Wildfire Prevention Preempts Suppression

laddering of trees creates a buffer zone

An example of defensible space at the top of a steep slope where erosion is a concern. Note the separation between groups of tree crowns that soften the rain and provide fog drip. Ladder fuels were removed but their roots left intact. A mixture of naturally occurring native plants serving as ground cover have been preserved.

WUI Lesson 1:  Wildfire Prevention May Preempt the Need for Suppression

This is the first in a series of WUI Lessons, based on the International Wildland Urban Interface meeting in Reno, NV in March, 2015. In this post I’ll explain  some terms that have changed, and why.

The phrase “Wildland/Urban Fire” is now preferred to “Wildland Urban Interface,” because the latter implies you are at danger only at the interface, whereas the great majority of homes are in fact ignited by flying embers as much as a mile away from the flame front.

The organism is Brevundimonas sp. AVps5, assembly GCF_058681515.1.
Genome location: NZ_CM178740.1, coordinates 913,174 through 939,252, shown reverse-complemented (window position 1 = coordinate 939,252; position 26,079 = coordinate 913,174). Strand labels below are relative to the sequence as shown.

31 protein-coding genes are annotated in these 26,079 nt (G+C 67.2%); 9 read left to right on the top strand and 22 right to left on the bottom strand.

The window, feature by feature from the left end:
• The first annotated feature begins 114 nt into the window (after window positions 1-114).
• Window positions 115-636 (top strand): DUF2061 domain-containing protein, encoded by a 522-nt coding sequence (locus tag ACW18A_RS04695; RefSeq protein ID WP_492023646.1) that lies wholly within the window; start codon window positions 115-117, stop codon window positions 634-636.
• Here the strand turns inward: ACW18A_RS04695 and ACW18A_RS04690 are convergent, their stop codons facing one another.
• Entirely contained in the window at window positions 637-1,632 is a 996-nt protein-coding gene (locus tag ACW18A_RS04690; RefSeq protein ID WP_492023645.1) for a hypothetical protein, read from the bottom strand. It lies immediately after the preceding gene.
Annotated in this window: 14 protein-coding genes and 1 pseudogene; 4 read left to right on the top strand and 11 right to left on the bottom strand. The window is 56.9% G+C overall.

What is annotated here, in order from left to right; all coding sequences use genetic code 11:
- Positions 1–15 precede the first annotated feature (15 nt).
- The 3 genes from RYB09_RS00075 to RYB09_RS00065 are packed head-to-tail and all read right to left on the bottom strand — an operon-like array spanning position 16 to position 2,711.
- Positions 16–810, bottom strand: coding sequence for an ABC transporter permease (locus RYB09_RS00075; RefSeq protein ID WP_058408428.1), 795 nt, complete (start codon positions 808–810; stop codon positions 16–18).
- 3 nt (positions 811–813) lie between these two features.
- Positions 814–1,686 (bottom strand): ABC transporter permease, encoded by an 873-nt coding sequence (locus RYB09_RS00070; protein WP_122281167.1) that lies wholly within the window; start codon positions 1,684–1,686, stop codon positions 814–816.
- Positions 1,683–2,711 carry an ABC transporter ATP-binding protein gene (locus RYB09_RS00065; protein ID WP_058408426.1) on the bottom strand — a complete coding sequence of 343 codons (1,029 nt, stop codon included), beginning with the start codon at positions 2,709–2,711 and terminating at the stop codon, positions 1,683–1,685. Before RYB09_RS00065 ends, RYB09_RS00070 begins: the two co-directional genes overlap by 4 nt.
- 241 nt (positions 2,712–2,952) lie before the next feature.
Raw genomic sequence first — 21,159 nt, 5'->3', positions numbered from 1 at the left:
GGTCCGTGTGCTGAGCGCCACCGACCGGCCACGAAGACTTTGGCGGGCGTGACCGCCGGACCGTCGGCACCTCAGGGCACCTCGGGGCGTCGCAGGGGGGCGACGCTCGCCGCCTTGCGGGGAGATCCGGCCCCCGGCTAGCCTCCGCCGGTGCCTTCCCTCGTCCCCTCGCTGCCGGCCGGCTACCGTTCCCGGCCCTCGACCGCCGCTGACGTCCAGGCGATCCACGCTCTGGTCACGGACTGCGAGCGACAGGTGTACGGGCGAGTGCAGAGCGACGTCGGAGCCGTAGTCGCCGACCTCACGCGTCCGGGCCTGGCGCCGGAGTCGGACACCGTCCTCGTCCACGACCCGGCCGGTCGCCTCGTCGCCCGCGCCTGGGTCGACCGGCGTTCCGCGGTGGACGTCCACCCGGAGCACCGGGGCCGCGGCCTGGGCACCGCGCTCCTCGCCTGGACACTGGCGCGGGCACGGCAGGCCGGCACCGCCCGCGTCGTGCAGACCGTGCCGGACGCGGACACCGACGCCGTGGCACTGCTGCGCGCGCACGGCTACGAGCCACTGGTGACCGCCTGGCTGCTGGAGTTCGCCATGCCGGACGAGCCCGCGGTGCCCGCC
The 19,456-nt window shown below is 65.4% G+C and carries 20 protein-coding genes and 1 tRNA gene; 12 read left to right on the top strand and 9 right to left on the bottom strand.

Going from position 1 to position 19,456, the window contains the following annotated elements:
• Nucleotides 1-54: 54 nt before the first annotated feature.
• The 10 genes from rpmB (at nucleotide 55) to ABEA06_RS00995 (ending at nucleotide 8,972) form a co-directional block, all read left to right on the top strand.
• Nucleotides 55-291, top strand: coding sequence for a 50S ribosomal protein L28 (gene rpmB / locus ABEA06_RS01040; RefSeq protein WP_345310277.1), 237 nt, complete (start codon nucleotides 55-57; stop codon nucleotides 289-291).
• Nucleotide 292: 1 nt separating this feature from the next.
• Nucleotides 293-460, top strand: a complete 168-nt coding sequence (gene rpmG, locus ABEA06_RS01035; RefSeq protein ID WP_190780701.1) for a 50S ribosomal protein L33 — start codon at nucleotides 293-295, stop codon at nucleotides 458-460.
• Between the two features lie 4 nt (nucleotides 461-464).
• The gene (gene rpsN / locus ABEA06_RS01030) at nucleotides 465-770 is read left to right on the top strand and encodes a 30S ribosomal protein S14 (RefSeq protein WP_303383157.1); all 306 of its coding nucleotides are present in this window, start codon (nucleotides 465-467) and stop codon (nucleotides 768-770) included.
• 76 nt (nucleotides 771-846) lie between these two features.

“Home Ignition Zone” is preferred to “Defensible Space,” because no one will be able to defend your house from the 2% of wildfires that overwhelm firefighters nationwide. Rather, you have to modify the Home Ignition Zone in advance of the fire so that your home may survive on its own.

As fire spreads only to locations in its path where the requirements for ignition are met, it is not capricious. Miracle surviving homes are not the result of a miracle. They survive because of attention to details.

Next: The homeowner’s victim mentality is not justified.